Higher levels of folate may reduce the risk of having asthma by 16 per cent, suggests new research from the US.
Researchers from Johns Hopkins Children’s Center report for the first time in humans a link between blood levels of folate, with the findings published online ahead of print in the Journal of Allergy & Clinical Immunology.
“Our findings are a clear indication that folic acid may indeed help regulate immune response to allergens, and may reduce allergy and asthma symptoms,” said lead researcher Elizabeth Matsui.
“But we still need to figure out the exact mechanism behind it, and to do so we need studies that follow people receiving treatment with folic acid, before we even consider supplementation with folic acid to treat or prevent allergies and asthma,” she added.
According to the European Federation of Allergy and Airway Diseases Patients Association (EFA), over 30m Europeans suffer from asthma, costing Europe €17.7bn every year. The cost due to lost productivity is estimated to be around €9.8bn.
Matsui and her co-workers reviewed the medical records of over 8,000 people aged between 2 and 85. Data was collected on blood levels of folate and respiratory and allergic symptoms, as well as on levels of immunoglobulin E (IgE), the predominant antibody associated with an allergic response.
Folate is found in foods such as green leafy vegetables, chick peas and lentils. Folic acid - the synthetic, bioavailable form of folate – is obtained from grain products in the US and Canada following introduction of mandatory fortification in 1998.
According to the findings of the study, higher folate levels were associated with lower levels of IgE antibodies, as well as fewer reported allergies, less wheezing and lower likelihood of asthma.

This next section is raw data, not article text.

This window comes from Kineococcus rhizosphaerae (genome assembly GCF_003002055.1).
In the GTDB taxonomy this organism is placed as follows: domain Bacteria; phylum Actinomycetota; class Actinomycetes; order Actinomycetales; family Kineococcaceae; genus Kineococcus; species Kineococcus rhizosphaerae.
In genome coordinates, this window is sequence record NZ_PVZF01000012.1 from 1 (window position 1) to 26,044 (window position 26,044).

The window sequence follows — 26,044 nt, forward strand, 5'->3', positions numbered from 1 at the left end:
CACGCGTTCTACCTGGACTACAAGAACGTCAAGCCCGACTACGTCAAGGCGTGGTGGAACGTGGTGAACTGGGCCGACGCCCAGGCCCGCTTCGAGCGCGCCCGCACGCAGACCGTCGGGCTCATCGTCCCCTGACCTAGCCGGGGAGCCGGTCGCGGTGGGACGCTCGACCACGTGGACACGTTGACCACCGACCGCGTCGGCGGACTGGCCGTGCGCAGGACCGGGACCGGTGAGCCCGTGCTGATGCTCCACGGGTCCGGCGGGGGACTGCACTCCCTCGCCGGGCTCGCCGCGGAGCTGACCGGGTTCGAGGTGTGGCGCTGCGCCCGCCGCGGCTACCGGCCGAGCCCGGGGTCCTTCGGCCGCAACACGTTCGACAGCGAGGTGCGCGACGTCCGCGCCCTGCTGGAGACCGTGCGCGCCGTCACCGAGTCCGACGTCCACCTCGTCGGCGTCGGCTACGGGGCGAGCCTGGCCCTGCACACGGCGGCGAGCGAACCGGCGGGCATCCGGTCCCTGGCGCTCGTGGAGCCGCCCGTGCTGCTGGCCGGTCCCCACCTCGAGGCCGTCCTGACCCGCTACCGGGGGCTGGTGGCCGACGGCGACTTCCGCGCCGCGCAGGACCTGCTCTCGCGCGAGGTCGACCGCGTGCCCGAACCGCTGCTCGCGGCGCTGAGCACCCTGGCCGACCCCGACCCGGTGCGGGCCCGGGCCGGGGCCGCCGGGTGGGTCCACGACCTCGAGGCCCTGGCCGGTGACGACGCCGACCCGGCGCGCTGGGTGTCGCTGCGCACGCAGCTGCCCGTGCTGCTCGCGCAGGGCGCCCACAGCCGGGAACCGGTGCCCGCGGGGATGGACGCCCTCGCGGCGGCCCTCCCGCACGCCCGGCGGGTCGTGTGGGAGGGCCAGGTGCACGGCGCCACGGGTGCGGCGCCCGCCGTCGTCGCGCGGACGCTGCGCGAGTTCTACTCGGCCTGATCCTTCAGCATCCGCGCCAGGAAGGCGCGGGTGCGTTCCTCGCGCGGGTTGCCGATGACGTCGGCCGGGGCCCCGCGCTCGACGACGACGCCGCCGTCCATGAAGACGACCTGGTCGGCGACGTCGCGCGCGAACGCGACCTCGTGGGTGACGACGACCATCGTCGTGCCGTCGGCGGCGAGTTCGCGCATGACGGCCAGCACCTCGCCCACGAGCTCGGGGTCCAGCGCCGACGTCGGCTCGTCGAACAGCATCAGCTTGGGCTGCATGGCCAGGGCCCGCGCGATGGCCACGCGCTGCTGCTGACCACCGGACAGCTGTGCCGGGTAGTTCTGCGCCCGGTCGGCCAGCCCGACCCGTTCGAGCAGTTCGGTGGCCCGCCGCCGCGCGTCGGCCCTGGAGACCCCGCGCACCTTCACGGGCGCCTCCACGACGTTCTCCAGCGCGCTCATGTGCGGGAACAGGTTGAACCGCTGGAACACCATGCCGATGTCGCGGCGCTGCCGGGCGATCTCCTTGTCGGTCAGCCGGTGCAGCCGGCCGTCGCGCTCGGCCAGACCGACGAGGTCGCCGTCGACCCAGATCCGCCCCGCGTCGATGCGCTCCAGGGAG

Specifically, the lowest average folate levels, defined as less than 8 nanograms per millilitre (ng/mL) were associated with a 40 per cent increase in the risk of wheezing, compared to the highest folate levels, defined as more than 18 ng/ml.
Moreover, the lowest folate levels were linked to a 30 per cent higher risk of elevated IgE antibody levels, compared to the highest folate levels.
The researchers also report that people with the lowest folate levels had a 31 per cent higher risk of allergic symptoms, and a 16 per cent higher risk of having asthma, compared to those with the highest folate levels.
The area of study is ongoing, confirmed the researchers, with the plan to conduct a placebo-controlled trial of folic acid placebo in people with allergies and asthma.
The research was funded by the National Institutes of Health.
Folic acid and NTDs
Currently, supplementation with folate and folic acid is recommended to all women of child-bearing age since most neural tube defects (NTDs), including spina bifida and anencephaly, occur within the first 22 to 28 days of pregnancy, when the mother-to-be is not aware she is even pregnant.
Folic acid supplements after this time are too late to prevent neural tube defects and therefore fail to benefit women with unplanned pregnancies - more than half of all pregnancies in the US.
Preliminary evidence indicates that the 1998 introduction of public health measures in the US and Canada to mandatory fortify grain products has reduced the incidence of NTDs by 15 to 50 per cent.